Sep 21, 2014 Updated: 10:15 AM
By Jared Bowen | Wednesday, June 6, 2012
By WGBH News | Friday, April 13, 2012
BOSTON — If you've taken even one trip on a Massachusetts Bay Transportation Authority bus, train or ferry, you have an opinion. As part of our April news focus on the MBTA, we want to hear your ideas to improve the system. From the small irritations of everyday commutes to the big $100-plus million budget gap anticipated for next year ... if you ran the T, what would you change first?
Call us at 617-903-0840 and leave a message with your idea. (Please leave your name, because we may play your response on the air this week during Morning Edition or All Things Considered.) Or you can add your voice here:
By WGBH News | Friday, April 13, 2012
April 13, 2012
The more things change ....
In this Feb. 7, 1989 segment from WGBH-2's Ten O'Clock News, reporter Hope Kelly talks to MBTA riders about changes under general manager James O'Leary's tenure. Both ridership and budget increased, and some stations were renovated — but not everyone was happy. Their complaints are a lot like ones riders have today. Their eyeglasses? Maybe not so much.
Check back for a week of WGBH News Focus coverage of the MBTA starting April 23.
Thanks to producer Gary Mott for archival help.
By Kara Miller | Friday, November 11, 2011
What are the challenges and possibilities of starting a business in today's climate? How do you identify the needs of a market?
We welcome two nationally-known business insiders for a wide-ranging conversation about seeding new companies, technologies on the rise and, of course, the next big thing.
By WGBH News | Wednesday, November 9, 2011
Nov. 9, 2011
BOSTON — Greater Boston received exclusive access to research conducted by independent think tank MassINC about whether or not Massachusetts residents believe the American Dream is still attainable.
MassINC's report indicated that as many as one in three Mass. residents feel they are in danger of falling out of the middle class. The data shows that while the American dream is still attainable by some, others are finding it increasingly difficult to do the things that have historically symbolized success in the US, including owning a home, paying for college and saving enough money for retirement.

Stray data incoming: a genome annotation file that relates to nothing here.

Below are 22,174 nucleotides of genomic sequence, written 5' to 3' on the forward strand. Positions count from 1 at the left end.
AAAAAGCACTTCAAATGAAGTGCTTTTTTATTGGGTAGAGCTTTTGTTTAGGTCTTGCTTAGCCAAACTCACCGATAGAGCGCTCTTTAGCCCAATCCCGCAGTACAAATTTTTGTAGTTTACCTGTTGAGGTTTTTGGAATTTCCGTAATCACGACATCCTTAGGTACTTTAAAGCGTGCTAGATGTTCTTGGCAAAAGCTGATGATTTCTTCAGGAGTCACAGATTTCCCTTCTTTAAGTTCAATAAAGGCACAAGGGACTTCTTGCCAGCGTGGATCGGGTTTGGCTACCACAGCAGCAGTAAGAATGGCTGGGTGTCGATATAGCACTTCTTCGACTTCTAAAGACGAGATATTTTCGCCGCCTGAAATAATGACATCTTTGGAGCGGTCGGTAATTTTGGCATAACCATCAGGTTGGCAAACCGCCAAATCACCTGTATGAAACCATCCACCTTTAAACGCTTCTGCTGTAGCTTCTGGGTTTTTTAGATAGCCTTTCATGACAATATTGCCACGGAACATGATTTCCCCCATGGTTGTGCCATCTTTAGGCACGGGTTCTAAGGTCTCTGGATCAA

The news isn't all bad though. Mass. does fare better than most states in some areas. More residents are covered by health insurance, more students are going to college and more are graduating with a four-year degree.
Greater Boston ventured out to hear from Mass. residents about one benchmark of the American Dream: whether they feel they are better off today than their parents were. Then, MassINC researchers explained how they came to their conclusions and dug deeper into the findings.
By Jaclyn Cashman | Friday, October 28, 2011
Oct. 28, 2011
BOSTON — Move over Hertz and Budget, there's a new option for renting a car in Boston: You can borrow your neighbor's. At a price, of course.
Michael Monroe lives in Somerville and sold his car two years ago because he didn't want the financial and logistical hassle of owning a vehicle in the city, so he rents one from time-to-time.
"I feel free now that I don't own a car. Between the train, my own two legs and RelayRides I feel really covered," Monroe said.
Monroe uses RelayRides to help him find a car in his neighborhood that he can rent directly from the car owner. He rents cars by the hour and the cost of the gas is on the owner.
One big component of this service is trust, because in this case the owner has to give the renter access to the garage with other personal belongings inside.
"It really is an exercise in community and trust. I think people who are signing up are not scheming for the heist of the century," Monroe said.
RelayRides started last year and is currently only in Boston and San Francisco. It allows owners to rent out their idle vehicles, with the owner controlling the rates and availability of the car. RelayRides provides an online marketplace and a $1 million insurance policy to make the transaction safe and convenient.
Carsharing in North America has grown from 400,000 users in 2009 to 640,000 in July 2011. A recent study projects carsharing will have an estimated 4.4 million users by 2016.
That has Kevin Patton-Hock seeing green. He gets about $150 to $300 dollars a month without any heavy lifting. "It is kind of a cool neighborhood thing. It is funny to bump into someone who is using the car," Patton-Hock said.
He rents out his vehicle to strangers for seven dollars an hour and in return he gets some spare cash.
Patton-Hock says RelayRides makes him take better care of his car and also often uses the money for car repairs and maintenance.